New Age (The Velvet Underground song)

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For other uses, see New Age (disambiguation).

"New Age" is the fifth song on the 1970 The Velvet Underground album Loaded. It is one of the songs that feature Doug Yule on vocals, encouraged by main singer and songwriter Lou Reed.[1] The song also appears on 1969: The Velvet Underground Live, with Reed on vocals, singing an earlier, significantly different version of the lyrics.[2]

In its original form, it was about Reed's girlfriend at the time, Shelley Albin, and included a possible reference to Reed's bisexuality: "It seems to be my fancy to make it with Frank and Nancy." The later, studio version is written from the point of view of a fan addressing a "fat blonde actress."[3]

When the album was released, this song caused controversy. Reed, who had left the band a month before, stated that his original versions of "Sweet Jane", "Rock and Roll", and "New Age" were corrupted. Doug Yule, on the other hand, insists that Reed's mixes were respected.[4]

The 1997 Fully Loaded issue of the Loaded album includes an alternate version of "New Age", subtitled "full-length version". It is about a minute longer than the LP version.[5]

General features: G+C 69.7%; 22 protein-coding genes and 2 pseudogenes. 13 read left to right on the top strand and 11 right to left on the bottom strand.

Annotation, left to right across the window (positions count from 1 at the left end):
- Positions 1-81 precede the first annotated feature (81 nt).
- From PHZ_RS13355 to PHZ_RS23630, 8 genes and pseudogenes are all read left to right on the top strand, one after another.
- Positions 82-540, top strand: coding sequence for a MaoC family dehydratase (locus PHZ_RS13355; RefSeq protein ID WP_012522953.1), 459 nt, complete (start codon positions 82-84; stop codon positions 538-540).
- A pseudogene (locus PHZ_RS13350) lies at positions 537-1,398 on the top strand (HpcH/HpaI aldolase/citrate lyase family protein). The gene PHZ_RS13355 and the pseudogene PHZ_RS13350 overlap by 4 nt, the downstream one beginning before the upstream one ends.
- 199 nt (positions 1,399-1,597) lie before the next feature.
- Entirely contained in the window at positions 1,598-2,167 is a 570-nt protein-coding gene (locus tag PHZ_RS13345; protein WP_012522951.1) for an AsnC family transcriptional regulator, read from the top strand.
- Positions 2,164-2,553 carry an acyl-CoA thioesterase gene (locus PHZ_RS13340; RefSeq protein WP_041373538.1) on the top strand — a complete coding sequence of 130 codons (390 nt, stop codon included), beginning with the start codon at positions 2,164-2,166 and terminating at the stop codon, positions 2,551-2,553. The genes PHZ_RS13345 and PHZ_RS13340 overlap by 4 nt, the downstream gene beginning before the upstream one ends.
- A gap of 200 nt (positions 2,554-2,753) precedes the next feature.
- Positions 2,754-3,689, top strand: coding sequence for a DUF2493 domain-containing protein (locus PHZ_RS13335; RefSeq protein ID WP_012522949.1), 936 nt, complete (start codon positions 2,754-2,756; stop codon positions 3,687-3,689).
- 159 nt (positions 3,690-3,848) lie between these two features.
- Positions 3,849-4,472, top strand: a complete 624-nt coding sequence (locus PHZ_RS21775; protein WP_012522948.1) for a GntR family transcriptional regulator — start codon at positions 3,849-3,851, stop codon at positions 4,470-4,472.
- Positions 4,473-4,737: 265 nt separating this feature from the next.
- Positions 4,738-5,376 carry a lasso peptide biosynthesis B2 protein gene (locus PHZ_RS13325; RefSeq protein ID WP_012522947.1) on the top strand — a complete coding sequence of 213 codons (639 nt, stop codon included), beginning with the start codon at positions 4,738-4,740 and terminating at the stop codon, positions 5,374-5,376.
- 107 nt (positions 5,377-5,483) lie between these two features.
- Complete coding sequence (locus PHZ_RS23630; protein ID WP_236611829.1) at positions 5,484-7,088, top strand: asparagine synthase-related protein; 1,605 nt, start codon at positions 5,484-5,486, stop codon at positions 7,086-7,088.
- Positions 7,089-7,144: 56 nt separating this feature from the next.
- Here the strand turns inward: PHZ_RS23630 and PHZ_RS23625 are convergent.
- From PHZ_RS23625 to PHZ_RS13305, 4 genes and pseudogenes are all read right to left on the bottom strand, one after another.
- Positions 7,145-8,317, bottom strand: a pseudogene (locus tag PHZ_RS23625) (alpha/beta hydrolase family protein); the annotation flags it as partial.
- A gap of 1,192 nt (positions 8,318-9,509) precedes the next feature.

Notable covers[edit]

The 2001 cover album Strange Little Girls by Tori Amos features a cover of the song.[6]

References[edit]

  1. ^ Jovanovic, Rob (2012). Seeing the Light: Inside the Velvet Underground. Macmillan. p. 134. ISBN 9781429942263. Reed was happy to let Yule sing and encouraged him to occasionally take lead vocals. 
  2. ^ "New Age lyrics". MetroLyrics. Retrieved 20 February 2015. 
  3. ^ Unterberger, Richie (2009). White Light/White Heat: The Velvet Underground Day-By-Day. Jawbone Press. p. 258. ISBN 978-1-906002-22-0. 
  4. ^ Thomas, Pat. "Doug Yule interview". Perfect Sound Forever. Retrieved 20 February 2015. 
  5. ^ Unterberger, Richie (2009). White Light/White Heat: The Velvet Underground Day-By-Day. Jawbone Press. p. 279. ISBN 978-1-906002-22-0. It's also included on Fully Loaded Edition, which adds yet another version that runs about a minute longer than the LP mix. 
  6. ^ "Tori Amos - Strange Little Girls". Discogs. Retrieved 21 February 2015.